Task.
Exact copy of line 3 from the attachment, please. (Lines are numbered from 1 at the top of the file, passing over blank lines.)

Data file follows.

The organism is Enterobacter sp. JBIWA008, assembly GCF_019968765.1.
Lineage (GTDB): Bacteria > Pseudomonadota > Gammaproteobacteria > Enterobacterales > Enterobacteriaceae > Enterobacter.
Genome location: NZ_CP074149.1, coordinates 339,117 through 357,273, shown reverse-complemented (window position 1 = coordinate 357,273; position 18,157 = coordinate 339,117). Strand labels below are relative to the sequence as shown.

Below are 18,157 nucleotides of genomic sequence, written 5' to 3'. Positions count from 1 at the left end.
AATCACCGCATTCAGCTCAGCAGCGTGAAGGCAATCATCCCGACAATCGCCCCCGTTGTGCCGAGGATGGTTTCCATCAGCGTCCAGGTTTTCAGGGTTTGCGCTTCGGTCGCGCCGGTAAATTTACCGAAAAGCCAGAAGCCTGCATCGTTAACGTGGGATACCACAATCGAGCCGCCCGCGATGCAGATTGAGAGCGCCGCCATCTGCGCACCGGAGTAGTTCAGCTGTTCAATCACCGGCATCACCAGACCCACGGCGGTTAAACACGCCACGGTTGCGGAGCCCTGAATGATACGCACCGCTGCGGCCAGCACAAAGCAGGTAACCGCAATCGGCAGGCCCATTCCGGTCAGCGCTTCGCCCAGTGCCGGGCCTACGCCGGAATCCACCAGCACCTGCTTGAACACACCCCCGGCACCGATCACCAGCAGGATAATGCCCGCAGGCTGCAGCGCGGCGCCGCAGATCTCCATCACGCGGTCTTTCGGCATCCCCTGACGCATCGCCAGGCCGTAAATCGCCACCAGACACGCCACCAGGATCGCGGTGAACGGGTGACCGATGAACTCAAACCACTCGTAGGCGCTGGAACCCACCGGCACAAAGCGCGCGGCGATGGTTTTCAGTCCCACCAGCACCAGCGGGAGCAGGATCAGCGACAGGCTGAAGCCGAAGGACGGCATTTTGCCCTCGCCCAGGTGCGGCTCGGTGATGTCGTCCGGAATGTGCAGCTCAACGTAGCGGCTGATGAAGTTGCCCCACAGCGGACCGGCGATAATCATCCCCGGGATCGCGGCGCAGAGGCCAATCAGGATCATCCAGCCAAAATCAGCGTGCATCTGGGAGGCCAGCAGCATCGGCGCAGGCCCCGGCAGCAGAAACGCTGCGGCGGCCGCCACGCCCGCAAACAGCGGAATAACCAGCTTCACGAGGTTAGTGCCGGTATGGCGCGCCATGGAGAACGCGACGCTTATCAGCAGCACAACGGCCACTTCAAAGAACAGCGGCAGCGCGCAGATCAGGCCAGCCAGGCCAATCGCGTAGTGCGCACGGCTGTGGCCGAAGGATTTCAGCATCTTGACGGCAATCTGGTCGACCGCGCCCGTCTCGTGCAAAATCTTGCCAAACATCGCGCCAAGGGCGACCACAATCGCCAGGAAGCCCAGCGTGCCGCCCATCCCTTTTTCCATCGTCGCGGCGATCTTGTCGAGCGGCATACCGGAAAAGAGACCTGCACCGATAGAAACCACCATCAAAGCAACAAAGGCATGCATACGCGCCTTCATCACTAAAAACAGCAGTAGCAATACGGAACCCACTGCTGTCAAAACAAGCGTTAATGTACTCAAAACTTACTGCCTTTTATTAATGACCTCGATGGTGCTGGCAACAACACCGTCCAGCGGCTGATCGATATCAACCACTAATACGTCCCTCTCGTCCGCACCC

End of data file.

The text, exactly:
Genome location: NZ_CP074149.1, coordinates 339,117 through 357,273, shown reverse-complemented (window position 1 = coordinate 357,273; position 18,157 = coordinate 339,117). Strand labels below are relative to the sequence as shown.